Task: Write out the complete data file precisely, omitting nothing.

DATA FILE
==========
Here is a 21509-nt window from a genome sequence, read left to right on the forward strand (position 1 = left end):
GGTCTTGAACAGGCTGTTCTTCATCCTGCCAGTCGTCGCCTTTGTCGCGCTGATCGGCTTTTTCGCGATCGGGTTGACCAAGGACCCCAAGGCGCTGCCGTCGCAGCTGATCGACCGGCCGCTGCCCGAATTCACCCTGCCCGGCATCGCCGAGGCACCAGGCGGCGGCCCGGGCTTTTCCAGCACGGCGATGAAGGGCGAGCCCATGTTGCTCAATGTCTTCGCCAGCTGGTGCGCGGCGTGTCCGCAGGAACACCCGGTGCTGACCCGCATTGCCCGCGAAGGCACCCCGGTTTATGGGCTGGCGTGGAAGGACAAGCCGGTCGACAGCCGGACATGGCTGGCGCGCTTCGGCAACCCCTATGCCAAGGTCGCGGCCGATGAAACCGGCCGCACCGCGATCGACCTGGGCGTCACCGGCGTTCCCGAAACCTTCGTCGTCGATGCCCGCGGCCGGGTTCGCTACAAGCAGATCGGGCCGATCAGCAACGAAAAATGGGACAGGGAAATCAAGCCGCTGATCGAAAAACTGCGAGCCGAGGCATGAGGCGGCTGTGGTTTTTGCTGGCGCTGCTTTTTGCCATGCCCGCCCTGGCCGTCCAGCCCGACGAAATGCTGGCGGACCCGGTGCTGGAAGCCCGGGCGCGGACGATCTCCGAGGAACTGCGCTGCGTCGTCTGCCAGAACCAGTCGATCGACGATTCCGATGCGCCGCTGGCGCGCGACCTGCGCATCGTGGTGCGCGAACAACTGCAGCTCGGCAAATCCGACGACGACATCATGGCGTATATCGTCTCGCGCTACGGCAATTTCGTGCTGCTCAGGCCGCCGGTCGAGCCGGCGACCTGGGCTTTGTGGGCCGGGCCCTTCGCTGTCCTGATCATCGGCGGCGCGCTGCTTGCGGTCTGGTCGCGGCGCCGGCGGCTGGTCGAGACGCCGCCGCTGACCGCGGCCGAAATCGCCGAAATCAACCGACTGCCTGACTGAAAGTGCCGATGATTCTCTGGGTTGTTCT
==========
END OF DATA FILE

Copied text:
Here is a 21509-nt window from a genome sequence, read left to right on the forward strand (position 1 = left end):
GGTCTTGAACAGGCTGTTCTTCATCCTGCCAGTCGTCGCCTTTGTCGCGCTGATCGGCTTTTTCGCGATCGGGTTGACCAAGGACCCCAAGGCGCTGCCGTCGCAGCTGATCGACCGGCCGCTGCCCGAATTCACCCTGCCCGGCATCGCCGAGGCACCAGGCGGCGGCCCGGGCTTTTCCAGCACGGCGATGAAGGGCGAGCCCATGTTGCTCAATGTCTTCGCCAGCTGGTGCGCGGCGTGTCCGCAGGAACACCCGGTGCTGACCCGCATTGCCCGCGAAGGCACCCCGGTTTATGGGCTGGCGTGGAAGGACAAGCCGGTCGACAGCCGGACATGGCTGGCGCGCTTCGGCAACCCCTATGCCAAGGTCGCGGCCGATGAAACCGGCCGCACCGCGATCGACCTGGGCGTCACCGGCGTTCCCGAAACCTTCGTCGTCGATGCCCGCGGCCGGGTTCGCTACAAGCAGATCGGGCCGATCAGCAACGAAAAATGGGACAGGGAAATCAAGCCGCTGATCGAAAAACTGCGAGCCGAGGCATGAGGCGGCTGTGGTTTTTGCTGGCGCTGCTTTTTGCCATGCCCGCCCTGGCCGTCCAGCCCGACGAAATGCTGGCGGACCCGGTGCTGGAAGCCCGGGCGCGGACGATCTCCGAGGAACTGCGCTGCGTCGTCTGCCAGAACCAGTCGATCGACGATTCCGATGCGCCGCTGGCGCGCGACCTGCGCATCGTGGTGCGCGAACAACTGCAGCTCGGCAAATCCGACGACGACATCATGGCGTATATCGTCTCGCGCTACGGCAATTTCGTGCTGCTCAGGCCGCCGGTCGAGCCGGCGACCTGGGCTTTGTGGGCCGGGCCCTTCGCTGTCCTGATCATCGGCGGCGCGCTGCTTGCGGTCTGGTCGCGGCGCCGGCGGCTGGTCGAGACGCCGCCGCTGACCGCGGCCGAAATCGCCGAAATCAACCGACTGCCTGACTGAAAGTGCCGATGATTCTCTGGGTTGTTCT